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  • Open online course for supporting people with advanced dementia

    Open online course for supporting people with advanced dementia

    12.02.19 Family carers and health care professionals have collaborated with Newcastle University researchers to develop a free online course on supporting people with advanced dementia. The Massive Open Online Course (MOOC), which launches on 18 March, aims to help family carers as loved ones approach the end of life, although the university said it would also be useful for health and social care practitioners. The three week course – “Dementia Care: Living Well as Dementia Progresses” – is intended to help learners understand dementia as a progressive illness, plan for the future, ensure quality of life and comfort, and recognise their own needs. More info HERE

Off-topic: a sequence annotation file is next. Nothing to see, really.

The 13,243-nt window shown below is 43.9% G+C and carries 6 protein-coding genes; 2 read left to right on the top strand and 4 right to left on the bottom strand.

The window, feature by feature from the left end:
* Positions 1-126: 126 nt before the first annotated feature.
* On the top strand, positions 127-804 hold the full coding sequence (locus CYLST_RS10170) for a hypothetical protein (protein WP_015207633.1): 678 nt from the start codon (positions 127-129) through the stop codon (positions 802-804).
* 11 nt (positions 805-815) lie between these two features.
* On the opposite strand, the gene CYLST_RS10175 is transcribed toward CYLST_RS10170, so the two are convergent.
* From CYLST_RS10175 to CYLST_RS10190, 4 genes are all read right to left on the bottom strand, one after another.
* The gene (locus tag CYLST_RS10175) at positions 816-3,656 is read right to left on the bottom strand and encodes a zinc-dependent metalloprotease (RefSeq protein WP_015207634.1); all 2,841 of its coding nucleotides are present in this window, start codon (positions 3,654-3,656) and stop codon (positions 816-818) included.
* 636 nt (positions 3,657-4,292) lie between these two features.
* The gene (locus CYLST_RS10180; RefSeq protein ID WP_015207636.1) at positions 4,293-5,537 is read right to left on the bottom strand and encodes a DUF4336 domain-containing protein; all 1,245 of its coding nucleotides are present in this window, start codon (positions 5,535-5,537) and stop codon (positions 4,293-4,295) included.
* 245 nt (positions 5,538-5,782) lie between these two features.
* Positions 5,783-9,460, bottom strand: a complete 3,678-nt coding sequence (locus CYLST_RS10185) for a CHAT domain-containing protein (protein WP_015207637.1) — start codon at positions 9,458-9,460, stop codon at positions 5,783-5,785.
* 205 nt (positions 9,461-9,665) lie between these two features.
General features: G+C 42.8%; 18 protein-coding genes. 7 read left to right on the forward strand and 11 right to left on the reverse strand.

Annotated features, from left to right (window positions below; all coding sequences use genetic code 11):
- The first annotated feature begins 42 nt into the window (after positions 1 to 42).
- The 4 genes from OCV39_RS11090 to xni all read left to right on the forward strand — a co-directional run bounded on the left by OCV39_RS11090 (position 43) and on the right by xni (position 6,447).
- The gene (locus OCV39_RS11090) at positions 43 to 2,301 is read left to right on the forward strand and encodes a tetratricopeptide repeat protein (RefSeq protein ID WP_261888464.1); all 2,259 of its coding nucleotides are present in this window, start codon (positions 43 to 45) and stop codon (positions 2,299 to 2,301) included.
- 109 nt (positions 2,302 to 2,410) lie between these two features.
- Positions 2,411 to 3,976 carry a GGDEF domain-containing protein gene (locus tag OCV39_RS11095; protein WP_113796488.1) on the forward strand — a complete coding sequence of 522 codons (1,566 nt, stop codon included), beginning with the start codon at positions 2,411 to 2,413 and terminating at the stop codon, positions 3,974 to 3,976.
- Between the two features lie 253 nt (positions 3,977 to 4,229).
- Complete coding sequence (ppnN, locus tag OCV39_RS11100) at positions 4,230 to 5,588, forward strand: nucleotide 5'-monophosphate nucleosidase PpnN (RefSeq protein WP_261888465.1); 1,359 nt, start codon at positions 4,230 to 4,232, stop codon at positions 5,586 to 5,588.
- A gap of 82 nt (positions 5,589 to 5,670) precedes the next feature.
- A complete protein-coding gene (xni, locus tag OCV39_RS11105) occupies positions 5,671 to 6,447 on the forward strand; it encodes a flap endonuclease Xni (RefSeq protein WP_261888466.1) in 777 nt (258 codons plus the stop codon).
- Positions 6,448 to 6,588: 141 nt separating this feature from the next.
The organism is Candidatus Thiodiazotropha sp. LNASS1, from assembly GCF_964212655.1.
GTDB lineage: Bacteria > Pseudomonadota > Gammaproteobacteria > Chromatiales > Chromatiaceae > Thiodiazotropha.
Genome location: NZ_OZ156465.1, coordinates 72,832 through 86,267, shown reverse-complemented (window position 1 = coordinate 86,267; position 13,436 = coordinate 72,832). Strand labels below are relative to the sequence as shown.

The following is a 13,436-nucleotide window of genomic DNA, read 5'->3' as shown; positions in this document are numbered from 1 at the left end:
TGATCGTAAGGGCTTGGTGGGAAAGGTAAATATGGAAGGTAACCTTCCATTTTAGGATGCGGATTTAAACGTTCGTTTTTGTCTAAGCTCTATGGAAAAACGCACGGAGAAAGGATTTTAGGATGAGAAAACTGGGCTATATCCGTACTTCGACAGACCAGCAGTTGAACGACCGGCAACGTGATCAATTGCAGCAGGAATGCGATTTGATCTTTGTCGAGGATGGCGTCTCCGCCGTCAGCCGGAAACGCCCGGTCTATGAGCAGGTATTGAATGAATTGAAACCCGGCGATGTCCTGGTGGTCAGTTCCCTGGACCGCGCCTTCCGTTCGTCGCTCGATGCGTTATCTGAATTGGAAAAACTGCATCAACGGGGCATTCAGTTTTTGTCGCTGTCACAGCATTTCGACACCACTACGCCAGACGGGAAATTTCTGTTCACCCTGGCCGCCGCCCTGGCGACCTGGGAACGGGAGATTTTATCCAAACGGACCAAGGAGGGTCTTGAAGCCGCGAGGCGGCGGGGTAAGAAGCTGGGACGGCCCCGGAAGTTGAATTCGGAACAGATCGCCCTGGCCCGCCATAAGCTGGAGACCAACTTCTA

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  • Scottish Government misses post-diagnostic care targets

    Scottish Government misses post-diagnostic care targets

    11.02.19 The Scottish Government has run into controversy after missing dementia care targets by a wide margin. New figures from NHS Scotland reveal that just 39% of people newly diagnosed with the condition got post-diagnostic support, even though the government promised five years ago that everyone newly diagnosed would receive a minimum of 12 months’ support. Of the 17,496 people diagnosed north of the border in 2016/17, only 6,830 got post-diagnostic support according to the figures. The charity Age Scotland branded the figures as “inexcusable”. Age Scotland chief executive Brian Sloan added: “Not only have 61% of people newly diagnosed with dementia gone without the promised care, but less than half of the total were actually referred in the first place. This is clearly not good enough and is a staggering disservice to those living with dementia, their carers and family.”